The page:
Russia's Supreme Court has ruled that a Jehovah's Witnesses website and three of the religious movement's books are extremist, RAPSI legal news agency reported Wednesday, citing the court.
The Supreme Court's ruling follows its approval in November of the Samara region's ban of the group, Russia's first region-wide ban of the movement.
Jehovah's Witnesses have long encountered difficulties with Russian authorities and have repeatedly been barred from circulating their literature.
In 2004, a Moscow court banned a local Jehovah's Witnesses group, accusing it of recruiting children, prompting believers to abandon their families, inciting suicide and preventing believers from accepting medical treatment, RAPSI reported.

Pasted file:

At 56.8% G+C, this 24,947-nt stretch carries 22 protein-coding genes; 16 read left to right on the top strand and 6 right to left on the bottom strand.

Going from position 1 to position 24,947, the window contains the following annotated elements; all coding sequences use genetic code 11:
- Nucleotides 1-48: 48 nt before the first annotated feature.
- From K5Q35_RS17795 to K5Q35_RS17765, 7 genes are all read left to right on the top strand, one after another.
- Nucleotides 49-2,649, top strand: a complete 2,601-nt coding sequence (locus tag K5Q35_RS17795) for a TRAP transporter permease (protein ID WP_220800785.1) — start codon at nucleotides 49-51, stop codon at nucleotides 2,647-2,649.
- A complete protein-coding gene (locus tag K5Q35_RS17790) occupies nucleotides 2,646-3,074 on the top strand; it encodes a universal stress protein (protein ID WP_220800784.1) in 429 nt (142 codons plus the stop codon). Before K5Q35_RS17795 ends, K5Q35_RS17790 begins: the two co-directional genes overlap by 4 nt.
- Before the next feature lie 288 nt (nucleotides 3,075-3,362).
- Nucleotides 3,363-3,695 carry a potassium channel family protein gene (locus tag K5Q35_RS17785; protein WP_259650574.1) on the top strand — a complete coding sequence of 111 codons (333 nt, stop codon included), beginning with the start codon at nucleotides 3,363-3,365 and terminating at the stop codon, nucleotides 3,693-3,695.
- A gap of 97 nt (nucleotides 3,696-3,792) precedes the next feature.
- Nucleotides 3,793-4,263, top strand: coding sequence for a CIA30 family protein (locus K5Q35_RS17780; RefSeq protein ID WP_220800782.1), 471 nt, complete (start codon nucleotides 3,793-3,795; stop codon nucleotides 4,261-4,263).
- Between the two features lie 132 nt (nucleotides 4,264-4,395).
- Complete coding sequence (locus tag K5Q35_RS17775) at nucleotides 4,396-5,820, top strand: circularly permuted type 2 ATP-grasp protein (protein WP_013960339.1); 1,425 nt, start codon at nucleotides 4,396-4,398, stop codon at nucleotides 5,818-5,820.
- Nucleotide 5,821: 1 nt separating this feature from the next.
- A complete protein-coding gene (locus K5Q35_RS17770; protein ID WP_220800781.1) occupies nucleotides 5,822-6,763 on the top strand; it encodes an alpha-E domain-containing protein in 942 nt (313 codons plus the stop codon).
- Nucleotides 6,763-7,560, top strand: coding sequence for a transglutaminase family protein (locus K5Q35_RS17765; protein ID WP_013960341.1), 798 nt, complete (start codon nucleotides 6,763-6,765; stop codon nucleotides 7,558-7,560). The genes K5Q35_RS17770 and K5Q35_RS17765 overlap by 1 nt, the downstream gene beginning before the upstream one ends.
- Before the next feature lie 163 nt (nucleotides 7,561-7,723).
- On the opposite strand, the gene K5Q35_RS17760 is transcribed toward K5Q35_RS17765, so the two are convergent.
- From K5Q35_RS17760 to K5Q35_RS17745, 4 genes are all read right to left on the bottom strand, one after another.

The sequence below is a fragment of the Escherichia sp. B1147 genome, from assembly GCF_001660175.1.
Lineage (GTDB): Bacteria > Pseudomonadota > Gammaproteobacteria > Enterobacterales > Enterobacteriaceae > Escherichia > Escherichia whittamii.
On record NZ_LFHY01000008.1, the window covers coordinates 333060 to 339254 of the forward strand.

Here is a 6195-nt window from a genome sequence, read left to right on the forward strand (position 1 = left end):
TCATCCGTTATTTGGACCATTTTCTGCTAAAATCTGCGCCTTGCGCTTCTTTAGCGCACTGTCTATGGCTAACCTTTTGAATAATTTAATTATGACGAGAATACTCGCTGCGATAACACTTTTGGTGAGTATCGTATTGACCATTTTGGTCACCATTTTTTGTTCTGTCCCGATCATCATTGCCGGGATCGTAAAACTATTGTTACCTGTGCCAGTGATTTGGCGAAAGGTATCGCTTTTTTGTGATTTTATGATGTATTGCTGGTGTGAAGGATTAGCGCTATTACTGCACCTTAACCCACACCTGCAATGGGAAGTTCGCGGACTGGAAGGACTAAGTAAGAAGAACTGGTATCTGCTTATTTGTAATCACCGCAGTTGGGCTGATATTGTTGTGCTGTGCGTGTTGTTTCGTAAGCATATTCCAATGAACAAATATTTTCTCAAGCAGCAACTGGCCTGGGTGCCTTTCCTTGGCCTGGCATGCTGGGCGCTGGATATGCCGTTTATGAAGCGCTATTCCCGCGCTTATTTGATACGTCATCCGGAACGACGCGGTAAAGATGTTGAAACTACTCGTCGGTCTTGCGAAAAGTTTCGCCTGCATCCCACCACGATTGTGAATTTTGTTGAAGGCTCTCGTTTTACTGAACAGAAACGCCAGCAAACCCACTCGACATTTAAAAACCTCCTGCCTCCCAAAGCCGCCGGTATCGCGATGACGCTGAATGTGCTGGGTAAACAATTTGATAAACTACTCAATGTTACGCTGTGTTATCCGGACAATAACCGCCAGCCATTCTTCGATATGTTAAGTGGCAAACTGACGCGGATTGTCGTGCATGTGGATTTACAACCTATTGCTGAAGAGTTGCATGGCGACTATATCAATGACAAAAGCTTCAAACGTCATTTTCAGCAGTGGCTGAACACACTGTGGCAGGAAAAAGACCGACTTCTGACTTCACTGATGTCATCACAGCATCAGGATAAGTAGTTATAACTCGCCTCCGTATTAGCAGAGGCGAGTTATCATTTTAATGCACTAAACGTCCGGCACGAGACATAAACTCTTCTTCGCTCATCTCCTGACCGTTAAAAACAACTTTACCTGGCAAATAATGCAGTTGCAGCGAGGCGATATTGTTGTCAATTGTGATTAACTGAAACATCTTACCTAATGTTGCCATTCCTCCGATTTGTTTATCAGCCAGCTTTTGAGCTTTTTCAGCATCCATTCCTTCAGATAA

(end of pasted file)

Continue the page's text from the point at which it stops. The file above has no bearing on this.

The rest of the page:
The ruling was eventually overturned in 2010 by the European Court of Human Rights, which ordered Russia to pay the defendants 70,000 euros ($86,000).
More recently, in January, a court in the southern city of Kurgan ruled that the movement's brochures were extremist, according to RAPSI.
Between 2009 and 2013, various Russian regional courts found 68 Jehovah's Witnesses publications to be extremist, according to Lenta.ru.